Still from Dana Kavelina, The Lemberg Machine, 2023

Still from Dana Kavelina, The Lemberg Machine, 2023, video, c. 53 min. Courtesy: the artist

Still from Meg Stuart, Shelf Life, 2023

Still from Meg Stuart, Shelf Life, 2023, video, 24 min. Courtesy: the artist

Adjacent the Schlossberg’s clock tower, Lulu Obermayer’s performance Agoraphobia (2023) drew attention to a proto-fascist monument from 1932 by Wilhelm Gösser, an ideologically omnivorous local sculptor. Two singers and a boys’ choir sang excerpts about male tears from German, Austrian, and Italian operas, before the figure was “shot” with a water gun and offered a handkerchief. Appealing to a more fragile masculinity, it roused compassion for a figure who, carved in stone, must endlessly perform one outdated gender role in a rapidly changing society.

The master-like authority of speech, hypothesized by the psychoanalyst Mladen Dolar as stemming from the proximity of listening and obedience in many etymologies, is crucial to works by Zuleikha Chaudhari, Dani Gal, Adrienn Hód, and Anton Kats. In Chaudhari’s video installation Rehearsing Azaad Hind Radio (2018), actors portray Subhash Chandra Bose, a leader of Indian decolonization monumentalized in New Delhi last year. The script, based partially on Bose’s fervent radio propaganda and the actors’ own commentaries, presents him as an open advocate of violence who collaborated with Nazi Germany and imperialist Japan. Installed behind the glass of a vocal booth, the projection screen remains inaccessible, while a dark reflection imbricates viewers as scripters and broadcasters of history.

Zuleikha Chaudhari, Rehearsing Azaad Hind Radio, 2018

Zuleikha Chaudhari, Rehearsing Azaad Hind Radio, 2018, installation, video, 40 min. Courtesy: the artist

In another film, Gal’s Dark Continent (2023), we inadvertently eavesdrop on the psychotherapy sessions of Mademoiselle B., a white, racist French woman drawn from the writings of Franz Fanon, with an unsympathetic male therapist. Suffering from tics and spasms, and haunted by the sounds of African drums, she talks under hypnosis through her memories and visions. As the film concludes, it is revealed that the root cause of her affliction is her authoritarian father, who played African music on the radio every evening during her childhood, likewise problematizing the stark division between the oppressor and the oppressed.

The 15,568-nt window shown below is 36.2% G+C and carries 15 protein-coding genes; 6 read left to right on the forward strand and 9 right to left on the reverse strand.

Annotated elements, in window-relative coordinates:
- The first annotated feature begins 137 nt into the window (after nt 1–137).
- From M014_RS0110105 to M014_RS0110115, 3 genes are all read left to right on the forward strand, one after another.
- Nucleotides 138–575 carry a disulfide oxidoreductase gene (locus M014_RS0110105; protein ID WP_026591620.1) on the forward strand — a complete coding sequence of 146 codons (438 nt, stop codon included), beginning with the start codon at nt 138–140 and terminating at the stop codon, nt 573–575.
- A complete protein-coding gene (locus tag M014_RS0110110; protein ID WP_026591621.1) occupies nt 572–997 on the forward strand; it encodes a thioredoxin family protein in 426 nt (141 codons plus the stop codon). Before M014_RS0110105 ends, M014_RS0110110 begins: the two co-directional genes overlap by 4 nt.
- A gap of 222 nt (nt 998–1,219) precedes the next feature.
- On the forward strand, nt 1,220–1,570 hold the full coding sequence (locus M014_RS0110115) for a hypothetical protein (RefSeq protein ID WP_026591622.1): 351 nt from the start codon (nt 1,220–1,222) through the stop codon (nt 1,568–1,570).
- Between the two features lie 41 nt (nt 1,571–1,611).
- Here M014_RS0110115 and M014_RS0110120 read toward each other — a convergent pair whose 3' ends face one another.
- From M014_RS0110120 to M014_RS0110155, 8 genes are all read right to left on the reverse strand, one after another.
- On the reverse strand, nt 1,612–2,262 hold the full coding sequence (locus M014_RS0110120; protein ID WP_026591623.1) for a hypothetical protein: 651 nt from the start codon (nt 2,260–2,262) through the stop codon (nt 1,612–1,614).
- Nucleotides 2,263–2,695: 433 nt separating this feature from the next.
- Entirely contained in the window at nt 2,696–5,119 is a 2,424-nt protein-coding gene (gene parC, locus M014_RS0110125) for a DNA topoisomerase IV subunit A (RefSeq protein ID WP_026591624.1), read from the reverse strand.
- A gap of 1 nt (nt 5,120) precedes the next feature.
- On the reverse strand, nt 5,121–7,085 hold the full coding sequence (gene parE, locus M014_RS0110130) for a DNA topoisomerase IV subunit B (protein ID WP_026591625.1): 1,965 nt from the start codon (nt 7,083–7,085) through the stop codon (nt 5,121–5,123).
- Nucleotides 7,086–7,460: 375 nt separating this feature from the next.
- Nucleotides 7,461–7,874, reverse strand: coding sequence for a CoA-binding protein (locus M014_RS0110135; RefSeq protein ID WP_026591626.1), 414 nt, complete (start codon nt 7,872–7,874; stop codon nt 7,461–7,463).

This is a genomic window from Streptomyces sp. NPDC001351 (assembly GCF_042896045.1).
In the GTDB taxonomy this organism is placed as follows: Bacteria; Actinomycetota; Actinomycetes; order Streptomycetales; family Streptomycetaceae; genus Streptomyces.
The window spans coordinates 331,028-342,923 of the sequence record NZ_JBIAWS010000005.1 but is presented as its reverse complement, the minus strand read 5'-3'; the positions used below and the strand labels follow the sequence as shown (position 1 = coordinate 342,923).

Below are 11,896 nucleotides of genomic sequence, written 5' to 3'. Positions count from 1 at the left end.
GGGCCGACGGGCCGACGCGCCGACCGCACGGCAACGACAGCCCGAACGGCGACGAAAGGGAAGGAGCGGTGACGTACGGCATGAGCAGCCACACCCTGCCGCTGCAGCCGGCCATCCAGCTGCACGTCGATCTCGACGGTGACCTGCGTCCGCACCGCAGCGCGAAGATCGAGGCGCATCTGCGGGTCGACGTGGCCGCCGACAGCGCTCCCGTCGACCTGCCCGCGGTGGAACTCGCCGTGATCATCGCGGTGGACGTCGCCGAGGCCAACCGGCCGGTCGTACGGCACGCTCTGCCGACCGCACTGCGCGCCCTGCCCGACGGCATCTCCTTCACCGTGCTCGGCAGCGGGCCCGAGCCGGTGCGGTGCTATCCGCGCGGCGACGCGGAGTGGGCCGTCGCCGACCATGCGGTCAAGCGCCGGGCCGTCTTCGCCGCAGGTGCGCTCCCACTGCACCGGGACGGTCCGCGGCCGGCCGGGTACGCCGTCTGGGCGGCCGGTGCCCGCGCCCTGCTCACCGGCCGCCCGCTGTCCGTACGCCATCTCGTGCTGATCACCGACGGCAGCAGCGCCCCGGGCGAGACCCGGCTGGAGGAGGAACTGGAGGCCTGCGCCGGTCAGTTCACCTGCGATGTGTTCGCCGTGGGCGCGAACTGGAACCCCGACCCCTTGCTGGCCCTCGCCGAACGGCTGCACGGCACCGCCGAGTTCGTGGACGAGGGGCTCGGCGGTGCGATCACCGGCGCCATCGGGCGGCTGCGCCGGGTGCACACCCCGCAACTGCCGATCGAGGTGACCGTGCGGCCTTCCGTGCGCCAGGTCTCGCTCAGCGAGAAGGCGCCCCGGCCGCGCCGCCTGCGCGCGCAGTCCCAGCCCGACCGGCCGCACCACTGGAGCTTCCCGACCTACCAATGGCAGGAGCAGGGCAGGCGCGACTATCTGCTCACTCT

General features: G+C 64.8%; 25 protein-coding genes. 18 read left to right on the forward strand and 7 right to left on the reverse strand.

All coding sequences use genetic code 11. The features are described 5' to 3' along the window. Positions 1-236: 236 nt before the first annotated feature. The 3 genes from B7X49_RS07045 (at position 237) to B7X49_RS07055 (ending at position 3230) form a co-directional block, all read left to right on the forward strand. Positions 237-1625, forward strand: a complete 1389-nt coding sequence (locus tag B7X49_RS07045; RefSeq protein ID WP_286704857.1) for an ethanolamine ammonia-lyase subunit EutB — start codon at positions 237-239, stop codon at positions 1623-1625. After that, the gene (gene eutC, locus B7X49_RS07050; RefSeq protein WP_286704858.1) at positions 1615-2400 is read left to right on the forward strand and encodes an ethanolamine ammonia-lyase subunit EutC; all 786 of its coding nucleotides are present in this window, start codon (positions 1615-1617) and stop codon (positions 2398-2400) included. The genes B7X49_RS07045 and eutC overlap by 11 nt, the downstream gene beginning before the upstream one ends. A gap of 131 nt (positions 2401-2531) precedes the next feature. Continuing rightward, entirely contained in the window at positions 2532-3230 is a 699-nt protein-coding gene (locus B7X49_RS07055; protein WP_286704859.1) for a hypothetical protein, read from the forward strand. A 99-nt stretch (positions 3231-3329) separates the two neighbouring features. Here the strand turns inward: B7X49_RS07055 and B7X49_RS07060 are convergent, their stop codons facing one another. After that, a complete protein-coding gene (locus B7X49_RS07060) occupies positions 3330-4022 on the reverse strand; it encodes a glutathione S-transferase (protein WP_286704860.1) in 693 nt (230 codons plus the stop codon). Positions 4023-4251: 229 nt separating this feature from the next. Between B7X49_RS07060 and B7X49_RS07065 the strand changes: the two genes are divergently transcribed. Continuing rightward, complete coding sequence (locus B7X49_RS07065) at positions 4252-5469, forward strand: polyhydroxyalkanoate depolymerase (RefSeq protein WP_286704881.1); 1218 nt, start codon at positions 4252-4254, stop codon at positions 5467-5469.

Despite its irrationalist, pre-Freudian aura, curating a festival about demons and humans could easily shift the responsibilities of blame from aggressors to unknown evil spirits, as a Nazi soldier in Kavelina’s animation alleges to a Jewish woman that forces compelled him to burn her body. However, against the seductions of moral relativizations, Manichean rhetoric, or virtue-signaling, the exhibition invites us to map the parameters and contours of our own demonic gray zones.

Stills from Dani Gal, Dark Continent, 2023

Stills from Dani Gal, Dark Continent, 2023, video, 26 min. Courtesy: the artist


Humans and Demons
steirischer herbst ‘23, Graz
21 Sep – 15 Oct 2023